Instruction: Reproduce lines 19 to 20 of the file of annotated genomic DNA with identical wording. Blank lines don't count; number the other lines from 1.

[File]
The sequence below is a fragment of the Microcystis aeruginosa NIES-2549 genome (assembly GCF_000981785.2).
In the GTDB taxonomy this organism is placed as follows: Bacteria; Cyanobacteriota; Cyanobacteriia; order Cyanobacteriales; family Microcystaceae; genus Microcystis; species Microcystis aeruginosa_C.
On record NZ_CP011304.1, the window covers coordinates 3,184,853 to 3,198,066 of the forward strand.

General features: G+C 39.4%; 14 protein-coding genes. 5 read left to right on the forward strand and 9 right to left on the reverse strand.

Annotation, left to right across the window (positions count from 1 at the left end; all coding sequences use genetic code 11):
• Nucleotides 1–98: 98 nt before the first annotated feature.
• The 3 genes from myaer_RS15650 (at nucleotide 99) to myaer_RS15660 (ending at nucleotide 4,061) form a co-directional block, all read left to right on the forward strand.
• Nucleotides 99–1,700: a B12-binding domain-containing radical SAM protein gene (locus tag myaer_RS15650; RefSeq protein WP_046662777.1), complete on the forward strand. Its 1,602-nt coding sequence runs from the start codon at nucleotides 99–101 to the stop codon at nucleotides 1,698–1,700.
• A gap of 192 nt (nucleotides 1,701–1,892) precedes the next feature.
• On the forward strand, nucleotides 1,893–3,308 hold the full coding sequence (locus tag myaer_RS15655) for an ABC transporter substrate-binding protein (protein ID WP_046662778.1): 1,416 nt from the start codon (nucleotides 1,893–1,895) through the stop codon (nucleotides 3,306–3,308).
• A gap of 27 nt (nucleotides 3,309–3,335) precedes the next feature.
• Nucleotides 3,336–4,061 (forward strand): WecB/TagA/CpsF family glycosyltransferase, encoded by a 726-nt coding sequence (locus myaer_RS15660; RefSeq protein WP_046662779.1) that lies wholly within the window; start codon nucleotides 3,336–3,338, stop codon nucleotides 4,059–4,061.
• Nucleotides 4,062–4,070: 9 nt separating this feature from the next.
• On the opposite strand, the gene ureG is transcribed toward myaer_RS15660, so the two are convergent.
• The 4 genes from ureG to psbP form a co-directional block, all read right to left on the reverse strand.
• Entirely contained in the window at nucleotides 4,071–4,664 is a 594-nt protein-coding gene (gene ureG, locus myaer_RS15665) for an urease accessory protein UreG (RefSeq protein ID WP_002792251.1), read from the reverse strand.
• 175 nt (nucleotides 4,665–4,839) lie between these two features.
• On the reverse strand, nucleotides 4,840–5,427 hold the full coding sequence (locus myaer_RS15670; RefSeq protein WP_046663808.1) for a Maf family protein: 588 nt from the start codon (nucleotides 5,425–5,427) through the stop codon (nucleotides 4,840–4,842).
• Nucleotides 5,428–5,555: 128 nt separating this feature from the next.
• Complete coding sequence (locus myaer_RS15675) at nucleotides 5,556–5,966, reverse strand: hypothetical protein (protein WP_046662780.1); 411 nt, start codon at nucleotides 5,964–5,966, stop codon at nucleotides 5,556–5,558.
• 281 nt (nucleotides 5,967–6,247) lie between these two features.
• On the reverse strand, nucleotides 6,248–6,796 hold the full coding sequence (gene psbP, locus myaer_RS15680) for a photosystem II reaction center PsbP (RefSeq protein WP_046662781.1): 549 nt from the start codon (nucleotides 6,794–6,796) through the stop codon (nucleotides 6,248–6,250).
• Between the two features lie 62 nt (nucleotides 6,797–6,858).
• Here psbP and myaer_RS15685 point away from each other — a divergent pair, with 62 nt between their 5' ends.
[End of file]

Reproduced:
• Nucleotides 5,428–5,555: 128 nt separating this feature from the next.
• Complete coding sequence (locus myaer_RS15675) at nucleotides 5,556–5,966, reverse strand: hypothetical protein (protein WP_046662780.1); 411 nt, start codon at nucleotides 5,964–5,966, stop codon at nucleotides 5,556–5,558.